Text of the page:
Tim Hudak (the leader of the “Progressive” Conservatives in Ontario, currently in the running to be the next premier), wants to establish an online sex offender registry. This is for families he says (though apparently had to pull in fake ones for the photo op).

I don’t think such a thing would even be legal here in Canada, thank goodness and the Privacy Commissioner. (Has he even checked it with the Privacy Commissioner? I wonder…)

Records that are accessible by law enforcement is one thing, but an online registry that can be accessed willy-nilly by irrational parents? That’s just asking for trouble. We know that will lead to harassment and vigilantism against people who have completed sentences and probation and no longer pose any threat to society. “Sex offenders” include people who have solicited prostitutes, people who’ve exposed themselves when drunk at parties or outside of bars, kids who sent sext messages/pics to their boy/girlfriends, those boy/girlfriends who then shared the pics with friends. It’s not just serial rapists and child molesters.

We have a “dangerous offender” designation if the government thinks someone poses an ongoing risk to the public. The government should avail themselves of due process to have the perpetrator declared dangerous and not allow them to be released. Not publish the names of ex-convicts so people can harass them or attack them out of anger or irrational fear.

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I spent a few years loving one of them quite intimately in fact. I’m thinking of him today as I see the reports, videos, pictures of protests. I doubt very much that he’s taking part in any of that mind you; he fought in the Iran-Iraq war, but since then tried to focus on his studies and his business aspirations and avoided politics as much as possible. However, I recall his voice distinctly as he commented on Ahmadinejad during the last presidential campaign. “That guy is crazy. Crazy.” Anyway, I feel very connected to Iran and hope that whatever happens in the coming days, they are somehow able to engender a new wave of reform.

Mulling It Over

June 13, 2009

Like everyone else, I’m thinking about a summer election: Yes or no? A tweet from Denis Coderre about 40 minutes ago asks:

En passant qui veut des elections maintenant?

Well, let’s see.

Con

  1. The opposition parties, especially the Liberals, are tapped out financially and wouldn’t be able to put on as aggressive a campaign as the Conservatives.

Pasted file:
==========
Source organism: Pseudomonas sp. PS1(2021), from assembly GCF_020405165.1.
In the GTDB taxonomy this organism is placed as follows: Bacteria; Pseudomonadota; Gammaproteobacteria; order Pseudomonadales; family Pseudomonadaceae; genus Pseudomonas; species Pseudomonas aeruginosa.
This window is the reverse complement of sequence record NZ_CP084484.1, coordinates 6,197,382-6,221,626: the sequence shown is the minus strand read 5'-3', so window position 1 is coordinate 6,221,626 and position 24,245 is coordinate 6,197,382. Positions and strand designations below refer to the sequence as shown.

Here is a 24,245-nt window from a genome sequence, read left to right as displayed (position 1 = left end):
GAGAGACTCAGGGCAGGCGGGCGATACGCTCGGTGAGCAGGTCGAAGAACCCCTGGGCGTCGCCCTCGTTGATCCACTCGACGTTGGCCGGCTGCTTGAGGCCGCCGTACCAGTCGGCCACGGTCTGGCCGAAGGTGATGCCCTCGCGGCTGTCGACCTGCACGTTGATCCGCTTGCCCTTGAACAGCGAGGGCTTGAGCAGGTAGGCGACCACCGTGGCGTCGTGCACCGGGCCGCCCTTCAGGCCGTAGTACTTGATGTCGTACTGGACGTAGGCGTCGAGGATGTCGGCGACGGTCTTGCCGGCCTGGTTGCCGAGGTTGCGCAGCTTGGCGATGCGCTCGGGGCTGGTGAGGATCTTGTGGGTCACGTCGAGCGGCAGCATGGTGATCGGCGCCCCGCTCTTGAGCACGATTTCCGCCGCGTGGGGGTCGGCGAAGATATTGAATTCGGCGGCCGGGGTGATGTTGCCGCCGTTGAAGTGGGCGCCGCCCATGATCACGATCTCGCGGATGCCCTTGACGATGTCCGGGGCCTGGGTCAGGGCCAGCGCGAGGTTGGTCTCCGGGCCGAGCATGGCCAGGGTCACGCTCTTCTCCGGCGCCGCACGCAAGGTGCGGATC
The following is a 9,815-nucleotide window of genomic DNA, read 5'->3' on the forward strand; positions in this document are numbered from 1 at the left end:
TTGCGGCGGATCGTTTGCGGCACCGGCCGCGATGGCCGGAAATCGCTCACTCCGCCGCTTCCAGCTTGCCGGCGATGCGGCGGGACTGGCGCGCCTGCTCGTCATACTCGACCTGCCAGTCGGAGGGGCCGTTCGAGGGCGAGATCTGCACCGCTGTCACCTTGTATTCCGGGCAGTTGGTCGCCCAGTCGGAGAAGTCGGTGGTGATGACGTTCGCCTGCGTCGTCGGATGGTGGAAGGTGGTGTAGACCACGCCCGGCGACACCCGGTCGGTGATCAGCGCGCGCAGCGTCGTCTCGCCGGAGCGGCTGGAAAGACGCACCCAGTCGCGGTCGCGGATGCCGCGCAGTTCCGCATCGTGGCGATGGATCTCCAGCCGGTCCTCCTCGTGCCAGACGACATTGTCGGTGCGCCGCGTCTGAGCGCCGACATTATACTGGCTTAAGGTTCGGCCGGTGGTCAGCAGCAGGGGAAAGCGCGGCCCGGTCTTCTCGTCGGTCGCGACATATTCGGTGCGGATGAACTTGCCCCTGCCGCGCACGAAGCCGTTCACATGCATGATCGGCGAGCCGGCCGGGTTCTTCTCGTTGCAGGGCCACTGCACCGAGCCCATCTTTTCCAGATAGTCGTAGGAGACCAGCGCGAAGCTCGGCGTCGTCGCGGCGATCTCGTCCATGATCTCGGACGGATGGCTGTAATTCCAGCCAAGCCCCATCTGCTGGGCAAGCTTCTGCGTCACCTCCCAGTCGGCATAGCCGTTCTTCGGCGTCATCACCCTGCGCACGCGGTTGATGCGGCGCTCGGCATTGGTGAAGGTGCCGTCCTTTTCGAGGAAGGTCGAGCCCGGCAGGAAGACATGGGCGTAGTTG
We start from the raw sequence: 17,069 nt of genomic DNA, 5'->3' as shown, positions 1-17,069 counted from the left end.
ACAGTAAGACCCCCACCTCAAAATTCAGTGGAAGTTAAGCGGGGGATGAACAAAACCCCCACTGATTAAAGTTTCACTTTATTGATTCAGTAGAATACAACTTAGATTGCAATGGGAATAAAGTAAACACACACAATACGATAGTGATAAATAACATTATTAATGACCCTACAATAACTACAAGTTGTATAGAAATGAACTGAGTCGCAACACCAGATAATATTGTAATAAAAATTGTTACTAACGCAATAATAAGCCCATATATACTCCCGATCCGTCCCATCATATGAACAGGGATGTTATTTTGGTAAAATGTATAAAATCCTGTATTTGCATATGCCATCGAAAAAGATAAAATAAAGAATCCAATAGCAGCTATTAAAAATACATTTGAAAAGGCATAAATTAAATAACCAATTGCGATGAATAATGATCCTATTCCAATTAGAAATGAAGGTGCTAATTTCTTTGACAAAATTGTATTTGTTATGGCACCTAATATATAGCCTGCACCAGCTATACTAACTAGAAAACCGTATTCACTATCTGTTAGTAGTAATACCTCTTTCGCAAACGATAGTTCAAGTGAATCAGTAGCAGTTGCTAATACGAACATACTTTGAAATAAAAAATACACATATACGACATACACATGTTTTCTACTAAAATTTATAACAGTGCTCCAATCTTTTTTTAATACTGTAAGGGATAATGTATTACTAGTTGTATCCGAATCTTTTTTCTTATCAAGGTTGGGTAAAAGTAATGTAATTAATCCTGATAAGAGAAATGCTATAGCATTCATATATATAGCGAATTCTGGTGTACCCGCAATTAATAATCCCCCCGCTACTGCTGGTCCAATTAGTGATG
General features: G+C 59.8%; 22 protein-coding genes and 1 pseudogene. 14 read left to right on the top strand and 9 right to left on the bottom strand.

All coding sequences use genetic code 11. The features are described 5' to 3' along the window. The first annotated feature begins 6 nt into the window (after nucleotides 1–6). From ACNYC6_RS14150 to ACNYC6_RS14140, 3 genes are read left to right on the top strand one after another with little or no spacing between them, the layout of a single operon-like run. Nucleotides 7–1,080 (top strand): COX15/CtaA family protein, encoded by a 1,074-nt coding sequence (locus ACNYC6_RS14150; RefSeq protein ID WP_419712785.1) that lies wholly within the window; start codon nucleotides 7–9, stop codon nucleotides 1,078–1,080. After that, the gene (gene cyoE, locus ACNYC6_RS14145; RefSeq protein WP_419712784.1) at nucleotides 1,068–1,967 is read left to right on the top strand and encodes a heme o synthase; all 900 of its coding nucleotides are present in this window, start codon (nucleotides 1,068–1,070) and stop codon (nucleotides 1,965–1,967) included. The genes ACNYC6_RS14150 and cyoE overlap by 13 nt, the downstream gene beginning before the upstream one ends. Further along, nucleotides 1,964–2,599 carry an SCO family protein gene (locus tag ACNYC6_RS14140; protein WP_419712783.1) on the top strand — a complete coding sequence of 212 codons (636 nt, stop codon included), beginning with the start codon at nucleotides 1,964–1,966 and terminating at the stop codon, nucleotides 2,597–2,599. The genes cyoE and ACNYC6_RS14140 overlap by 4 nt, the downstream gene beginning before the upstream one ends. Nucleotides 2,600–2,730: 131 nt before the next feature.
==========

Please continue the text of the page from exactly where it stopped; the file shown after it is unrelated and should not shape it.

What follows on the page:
2. Summer elections can be annoying which may cause a lower turnout among moderates.
  3. Voter fatigue and frustration at the prospect of yet another election in such a short span of time may cause backlash against opposition parties, especially the Liberals.

Pro

  1. The Conservatives are currently in a very weak position, showing their true colours with the Raitt/isotope issue, economic mismanagement, dismissive and antagonistic attitude to Quebec & central Ontario.
  2. Polls show the momentum is with the Liberals, especially in central Canada.
  3. One of the major criticisms of Ignatieff (at least as far as the media is concerned) is that we don’t know what alternative he’s offering. Of course, an election platform is the venue to show the alternative, and frankly, practically any alternative is better than what we have now:
    • a government that fights the courts to avoid protecting Canadian citizens abroad
    • a government that is more concerned with staying in power than respecting the constitution
    • a government that ignores, overrules, and ousts impartial arms-length agencies
    • a government that brings out the worst in people, encouraging regionalism, divisiveness, and small-mindedness
    • a government that ignores international obligations and treaties
    • a government that protects the oil industry at the expense of protecting the environment
    • a government that has judged that women no longer need to seek equality
    • a government that wants to squeeze every drop of life out of the CBC, until privatization or even dismantling it entirely seem rational options
    • a government that thinks the arts and culture (despite the high degree of income generation) are a waste of taxpayer money
    • a government that wants to privatize our nuclear industry
    • a government that still wants to fight a (1980s American) “War on Drugs” instead of sane approaches such as decriminalization or legalization of marijuana and preventive mental health care and treatment for addiction to harder drugs
    • a government that cuts (already low) funding to science and research
    • a government that pays lip service by apologizing for the residential schools but turns its back on the Kelowna accord and ignores aboriginal poverty
    • a government that says they’re “tough on crime” but supports illegal gun ownership
  4. There is a whole election campaign to drum up support and tear down the Conservatives’ shaky hold on seats outside of their Reform base
  5. Those people who are most firmly in the “we don’t want an election” camp are not going to go to the polls just so they can vote for someone other than the Libs. They’ll just stay home, as they have for the past 5 or 6 elections.
  6. The NDP will look a bit tired with Jack again at the helm, so the non-Conservative vote might not be split as much as otherwise. Same goes for Duceppe and the Bloc.
  7. Voters who went to the Greens last time because they didn’t like the idea of Dion as PM, but still didn’t want to support Harper, might come back to vote Liberal with Ignatieff as leader.

All in all, I think that despite the cons, now is as good a time as any to go. So I say “moi, Denis”.